Does San Antonio Hate Conservative Christians?

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Does San Antonio Hate Conservative Christians?

Posted by Wesley Schlenker on Apr 2, 2019 12:50 am

Please, before you delete this post for being political, consider that I gave it a controversial title for the opposite purpose:  We need to send a message that public airports must never be used for political purposes, regardless of whether we agree or disagree with those purposes. 

I have lived in Dallas for many years, and San Antonio has been a beloved family general aviation destination:  the Riverwalk, the Alamo, the Mexican market, and SeaWorld still bring smiles.  I recall the bumpy summer final approach into KSAT flying a waggling V-tail Bonanza decades ago, when my toddler-age son decided to projectile vomit all over his carseat during the pre-landing checklist, sending my wife vaulting backwards out of the copilot seat.  I was grateful for the sharp eyes of the tower controller, telling me I was aligned to land on the wrong parallel runway.  Someone needs to write a book explaining how the simplistic “sterile cockpit” concept can work when your passengers are your own family.
 

That toddler son is now married, ready to start a family of his own.  But I still enjoy flights to KSAT.  Last summer, I packed a few men into my Cessna 210, so we could all spend time volunteering with a large nonprofit organization that is headquartered in San Antonio.  We flew high above a carload of men who were driving to the same destination, and we oozed with sinful pride when they finally drug into our hotel.
 

While there one evening, I flew a young “graduate” of the Texas foster care system around the city for his first airplane ride.  He had recently moved from Dallas, where I was able to give him something the State of Texas does not give any of its foster care kids:  his driver’s license.  While I was teaching him how to drive, he drove me and my car though exclusive neighborhoods of Dallas, giving me a small taste of what it feels like to be in a place where people might think you “don’t belong”.  On our takeoff from  KSAT, my landing gear would not come up properly, so our flight was cut short while I pumped the gear down by hand.  He didn’t care, he was ecstatic.
 

The next day, on my way back to Dallas, one of my passengers was bitten with the flying bug so hard that he has been begging for us to repeat the volunteering trip this year.  And so we will, only this time I will have to dump fuel and send some luggage with the car-crawlers, because more men want to squeeze into the C210.  But should I land at KSAT this year, or should I find a less desirable airport in the suburbs?
 

San Antonio’s city council used the San Antonio airport to make a political statement recently, banning Chick-fil-A from becoming a concessionaire there.  City officials cited Chick-fil-A’s political positions.  City councilman Robert Trevino spoke proudly of the city’s political stance:  “San Antonio is a city full of compassion, and we do not have room in our public facilities for a business with a legacy of anti-LGBTQ behavior.”  This is based on private contributions made by the owner through the WinShape Foundation, and his personal statements in support of traditional marriage.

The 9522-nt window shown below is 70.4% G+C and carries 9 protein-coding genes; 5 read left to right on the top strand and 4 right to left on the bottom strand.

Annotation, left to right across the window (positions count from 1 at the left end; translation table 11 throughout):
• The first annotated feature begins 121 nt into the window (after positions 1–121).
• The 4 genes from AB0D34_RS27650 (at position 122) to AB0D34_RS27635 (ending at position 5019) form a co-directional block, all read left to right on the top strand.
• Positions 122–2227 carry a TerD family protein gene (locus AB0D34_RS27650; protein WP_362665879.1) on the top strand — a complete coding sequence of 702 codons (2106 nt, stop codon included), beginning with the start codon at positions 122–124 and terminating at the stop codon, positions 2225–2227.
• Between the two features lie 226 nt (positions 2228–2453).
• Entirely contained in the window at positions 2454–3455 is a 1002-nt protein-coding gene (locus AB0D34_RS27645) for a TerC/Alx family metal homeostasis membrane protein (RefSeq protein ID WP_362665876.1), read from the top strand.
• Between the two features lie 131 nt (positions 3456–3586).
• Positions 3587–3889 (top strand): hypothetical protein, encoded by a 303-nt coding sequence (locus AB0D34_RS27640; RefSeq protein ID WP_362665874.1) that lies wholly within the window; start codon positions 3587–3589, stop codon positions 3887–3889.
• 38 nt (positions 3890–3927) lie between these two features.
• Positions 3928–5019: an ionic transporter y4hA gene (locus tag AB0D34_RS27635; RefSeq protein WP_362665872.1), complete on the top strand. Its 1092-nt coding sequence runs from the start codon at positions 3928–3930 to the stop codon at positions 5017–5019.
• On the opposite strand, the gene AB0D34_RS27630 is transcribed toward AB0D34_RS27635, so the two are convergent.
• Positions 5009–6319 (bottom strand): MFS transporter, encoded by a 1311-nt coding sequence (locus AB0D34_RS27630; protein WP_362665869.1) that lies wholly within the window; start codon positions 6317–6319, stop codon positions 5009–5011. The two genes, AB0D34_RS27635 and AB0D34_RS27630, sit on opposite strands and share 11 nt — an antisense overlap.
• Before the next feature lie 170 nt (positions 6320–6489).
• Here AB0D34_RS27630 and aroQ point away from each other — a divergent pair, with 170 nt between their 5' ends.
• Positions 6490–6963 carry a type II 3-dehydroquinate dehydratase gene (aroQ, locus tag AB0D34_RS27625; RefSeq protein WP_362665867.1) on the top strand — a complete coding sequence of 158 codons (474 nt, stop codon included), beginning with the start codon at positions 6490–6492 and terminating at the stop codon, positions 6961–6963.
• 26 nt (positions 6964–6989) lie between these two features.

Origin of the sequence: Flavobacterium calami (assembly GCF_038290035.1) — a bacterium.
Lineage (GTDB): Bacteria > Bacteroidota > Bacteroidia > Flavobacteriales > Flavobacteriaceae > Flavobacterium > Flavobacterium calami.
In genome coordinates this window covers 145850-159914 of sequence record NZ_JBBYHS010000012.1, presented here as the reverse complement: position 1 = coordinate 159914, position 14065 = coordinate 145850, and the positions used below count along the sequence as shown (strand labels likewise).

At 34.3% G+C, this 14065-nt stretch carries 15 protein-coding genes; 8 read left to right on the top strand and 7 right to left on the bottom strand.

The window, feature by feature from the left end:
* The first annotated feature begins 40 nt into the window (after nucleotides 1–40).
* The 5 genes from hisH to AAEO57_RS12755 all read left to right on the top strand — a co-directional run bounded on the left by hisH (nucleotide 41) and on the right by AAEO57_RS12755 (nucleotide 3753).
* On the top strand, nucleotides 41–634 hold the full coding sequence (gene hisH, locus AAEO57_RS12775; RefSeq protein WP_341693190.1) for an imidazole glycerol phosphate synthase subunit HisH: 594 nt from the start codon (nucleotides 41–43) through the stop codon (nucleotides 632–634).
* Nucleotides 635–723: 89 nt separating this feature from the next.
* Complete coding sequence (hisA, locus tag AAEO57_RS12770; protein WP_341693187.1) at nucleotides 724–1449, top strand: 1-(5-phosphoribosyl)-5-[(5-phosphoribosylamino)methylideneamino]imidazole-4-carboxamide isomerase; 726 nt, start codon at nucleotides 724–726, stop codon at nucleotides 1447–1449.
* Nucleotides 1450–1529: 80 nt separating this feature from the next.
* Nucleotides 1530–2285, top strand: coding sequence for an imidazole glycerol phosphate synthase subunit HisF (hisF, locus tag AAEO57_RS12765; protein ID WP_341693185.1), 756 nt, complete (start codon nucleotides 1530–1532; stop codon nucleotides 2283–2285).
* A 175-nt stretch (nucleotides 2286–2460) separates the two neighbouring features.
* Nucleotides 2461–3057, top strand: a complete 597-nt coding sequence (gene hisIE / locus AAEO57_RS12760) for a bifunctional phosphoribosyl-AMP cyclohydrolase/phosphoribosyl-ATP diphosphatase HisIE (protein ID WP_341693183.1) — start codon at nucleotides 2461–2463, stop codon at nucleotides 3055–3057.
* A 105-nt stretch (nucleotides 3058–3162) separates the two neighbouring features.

The foundation’s objectionable donations to two organizations, in particular, have been cited in recent reports from progressive sources critical of Chick-fil-A:  The Salvation Army and Fellowship of Christian Athletes.  The city does not claim that the company’s employment practices or business policies are illegal; its personnel policies conform to federal employment law.  The company issued a statement of respect for all people, regardless of sexual orientation, in an internal document called “Chick-fil-A: Who We are.”  The City of San Antonio is using KSAT to send a political message:  If your company owner donates to The Salvation Army or Fellowship of Christian Athletes, two conservative faith-based organizations, or if he makes personal statements in favor of traditional marriage, you will not qualify to do business at this public airport.
 

My dilemma is that I am flying men to volunteer at a faith-based organization with values very similar to The Salvation Army or the Fellowship of Christian Athletes.  The City of San Antonio receives funds when we rent a car and buy fuel at the FBO.  If we have a choice, should we take our business to a less desirable airport in the suburbs?  Here is the real question:  Why am I facing this dilemma?  No city should use its public airport to send a political message.  I trust that AOPA and the pilot community can find ways to tactfully make the City of San Antonio, and other municipal airport operators, aware of this basic tenet of public service.
 
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Re: Does San Antonio Hate Conservative Christians?

Posted by Ronald Levy on Apr 11, 2019 9:29 am

Sounds like your problem is political, not aviation-related.  Best addressed through the political process, starting with the San Antonio City Council (which probably won't be much interested in your concern since you don't vote in San Antonio).  I definitely don't see AOPA getting involved in this situation -- they don't fight battles which don't affect general aviation (and a city's choice of concessionaires in an airline terminal doesn't).

Re: Does San Antonio Hate Conservative Christians?

Posted by Doug Wietbrock on Apr 17, 2019 4:13 pm

Without commenting on my city's political behavior of late, consider KCVB. It's near Castroville, 20 miles west of downtown San Antonio. Easy access to San Antonio, low cost fuel, and a good runway. They ran the FBO off last year, but you might be able to get hanger or shed space there.